Legally Ranting

The Intellectual Property Right That May Have Won WWII For Germany

Posted in Intellectual Property, Patent by legalrants on December 9, 2009

All you ex-military types, have a look at this picture below:

Picture adopted from Marinedirect

Yes, its the infamous “jerrycan” used in military organisations around the world — a potential intellectual property right that could have made the difference between victory and defeat for Germany in their WWII campaign.

Before WWII hostilites began in 1939, in order to minimize fuel loses common with the German-style Blitzriek attacks, Hitler ordered his staff to design a new fuel container that was robust enough to survive long ardous journeys on military vehicles. In the strictest secrecy, a German design-and-made fuel container (similar to the one above) was produced in the millions, storing essential fuel that would be vital for their European conquests in the early days of WWII. The Blitzriek (or lightning) tactic employed by the Germans required a long logistical line of supplies in order to be sustainable on the battlefield, most important of the supplies was indeed, fuel (gasoline).

This newly designed fuel container had a number of unique features (all of which was likely to be patent material) – it was flat-sided and rectangular (as opposed to the cylindrical designs used by the Allies initially). An air chamber at the top enabled the container to float on water to facilitate sea-borne operations. Its short spout was secured with a snap closure that could be propped open for pouring (the Allies had to use a spanner-like tool to open their fuel container). An air-breathing tube from the spout to the inner air-space kept the pouring smooth instead of gargling. Most importantly, the insides of the container was lined with an impervious plastic material which made it versatile to be used either for gasoline or water.

Whether by luck or by chance, an American engineer managed to lay his hands on 3 of such containers in 1940. But despite repeated attempts to convince the US military to fully adopt the German design, he could not succeed. In the same year, during the German invasion of Norway, the British troops first encountered the German containers and aptly dubbed it the “jerrycan” (German soldiers were nicknamed “Jerries” by the Brits during WWII).

The reluctance of the Allies to adopt the design of the German fuel containers was disasterous, to say the least, on their military campaigns.  The steel drums used by the Allies at the time were leaky and unreliable, often resulting in insufficient fuel due to leakages or explosions. Indeed, General Wavell’s defeat of the Italians in North Africa in 1940 come to naught as his planes and combat vehicles had literally run out of fuel. Likewise in 1941, General Auchinleck’s victory over Rommel (the “Desert Fox”) had withered away. Finally in 1942, General Montgomery saw to it that he had enough supplies, including fuel, to whip Rommel in spite of terrific wastage. And he was helped by captured jerrycans.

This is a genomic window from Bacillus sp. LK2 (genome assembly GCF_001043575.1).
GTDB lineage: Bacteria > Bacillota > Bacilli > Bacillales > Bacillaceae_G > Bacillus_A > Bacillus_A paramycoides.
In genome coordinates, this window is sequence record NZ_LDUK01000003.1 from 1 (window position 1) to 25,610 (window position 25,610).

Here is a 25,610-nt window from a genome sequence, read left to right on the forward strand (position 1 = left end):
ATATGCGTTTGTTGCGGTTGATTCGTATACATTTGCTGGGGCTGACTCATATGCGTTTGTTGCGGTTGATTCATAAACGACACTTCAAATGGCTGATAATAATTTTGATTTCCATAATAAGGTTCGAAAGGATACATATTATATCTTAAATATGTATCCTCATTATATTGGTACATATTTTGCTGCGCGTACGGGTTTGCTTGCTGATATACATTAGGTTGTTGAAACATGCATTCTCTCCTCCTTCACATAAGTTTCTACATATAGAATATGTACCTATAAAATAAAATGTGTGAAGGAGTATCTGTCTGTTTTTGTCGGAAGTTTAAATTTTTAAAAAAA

At the time, Allied soldiers in Africa knew that the only fuel container worth having was German. General Auchinleck estimates that the original Allied fuel container was  “flimsy and illconstructed” and led to the loss of thirty per cent of petrol between base and consumer. … “The overall loss was almost incalculable. To calculate the tanks destroyed, the number of men who were killed or went into captivity because of shortage of petrol at some crucial moment, the ships and merchant seamen lost in carrying it, would be quite impossible.”

After 1942, over 21 million jerrycans were widely produced for Allied use across Europe. President Roosevelt observed in November 1944, “Without these cans it would have been impossible for our armies to cut their way across France at a lightning pace which exceeded the German Blitz of 1940.”

If only Hitler had the foresight to engage a competent patent attorney and filed the neccessary patent(s) on their “jerrycans”. Not only could they have won WWII, they would be liable to collect handsome royalties on any non-German production of the well-engineered jerrycans thereafter. Certainly, this would have brought the term “patent wars” to a new level!


One Response

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  1. punkpop said, on December 10, 2009 at 5:48 am

    Great entry… Germans have been known as first-class engineers/inventors for a long time. I’m sure you’ll be able to dig up more interesting (un)patent inventions that they have done. Might wanna look into what the Japanese have done as well! Good luck and keep the entries going…

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